Since dabbling with a course on Religious Myths and Worldviews for the past two years as an instructor, I began to view cartography through the lens of a narrative. The lab-coat scientist approach I had earlier, of viewing maps as mere representation of the landforms , now seems like a tip of the iceberg. Mapping physical landscape has historically been a process of storytelling, reporting and often an embodiment of the view of the world.
The opportunity to hear Dr. Ali Asgar Alibhai speak about early Arabic cartography and the seamless blend of travelogues, narrative lore (kissa), and the information from travelers and mariners who have ventured into the outside world. This discussion got me thinking about the cartographic documents from South Asia that I frequently interact with. The worldview from a particular tradition lends itself to the representation of nuances in a mapped area on paper.
The form and presentation of a cartographic document could vary based on the intended audience, and purpose. I was first exposed to the nautical maps from the ancient world, where the crisscross of latitude and longitudes and the artistic wave form to represent the sea, made the comprehension a Herculean task. And then I started looking closely at the maps that chart the territories of personhood or a shared faith in the form of cosmology.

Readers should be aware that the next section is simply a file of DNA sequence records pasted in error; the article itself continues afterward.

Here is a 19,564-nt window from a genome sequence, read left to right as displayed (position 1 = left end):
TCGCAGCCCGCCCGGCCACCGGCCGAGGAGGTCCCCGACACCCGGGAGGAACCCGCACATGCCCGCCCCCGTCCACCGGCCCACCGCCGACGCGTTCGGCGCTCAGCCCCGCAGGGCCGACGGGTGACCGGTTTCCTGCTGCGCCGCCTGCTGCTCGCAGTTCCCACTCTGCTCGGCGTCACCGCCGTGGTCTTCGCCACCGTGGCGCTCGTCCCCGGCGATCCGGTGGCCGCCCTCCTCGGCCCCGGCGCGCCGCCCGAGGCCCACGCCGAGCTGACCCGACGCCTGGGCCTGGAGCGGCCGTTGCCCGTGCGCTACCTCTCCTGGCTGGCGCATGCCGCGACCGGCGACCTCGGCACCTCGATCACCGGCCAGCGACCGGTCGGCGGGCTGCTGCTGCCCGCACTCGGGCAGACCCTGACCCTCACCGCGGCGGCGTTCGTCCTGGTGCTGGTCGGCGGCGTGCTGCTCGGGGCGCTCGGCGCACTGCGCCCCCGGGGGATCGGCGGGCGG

Imagining the earth’s surface as akin to the body extends from the corporeal nature of humans to the resemblance of the landforms and the human body. As the water, soil and atmosphere represent their respective areas on a two-dimensional map, the human body is extrapolated as a map with hollow cavities, water, fire, bile and other components. As a landmass is susceptible to attack, capture and at times destruction owing to the natural forces, the human body also follows these cycles through which it navigates the meaning of life.
The cosmological map from Rajasthan, presently housed at the Asian Art Museum, (San Francisco) extends human body – landmass association to incorporate the seen (pasyat) and the unseen (apashyat) aspects of life within and outside the physical existence of one’s body. Let us take a closer look at this painting:
The mind and the land
The walled city (?) or nagara depicted in the picture functions as the center of power and the human settlement for this depiction [Plate 1]. The king and queen (presumably) seated in the fortified structure stand for power – both political and divine. Here, the nagara is surrounded by lawns, curated landscape, a small water feature and a garden to its north. To its east (right) is a stretch of cultivated land (kshetra) [plate 3], while to its left (west) is the wilderness (vana) [plate2].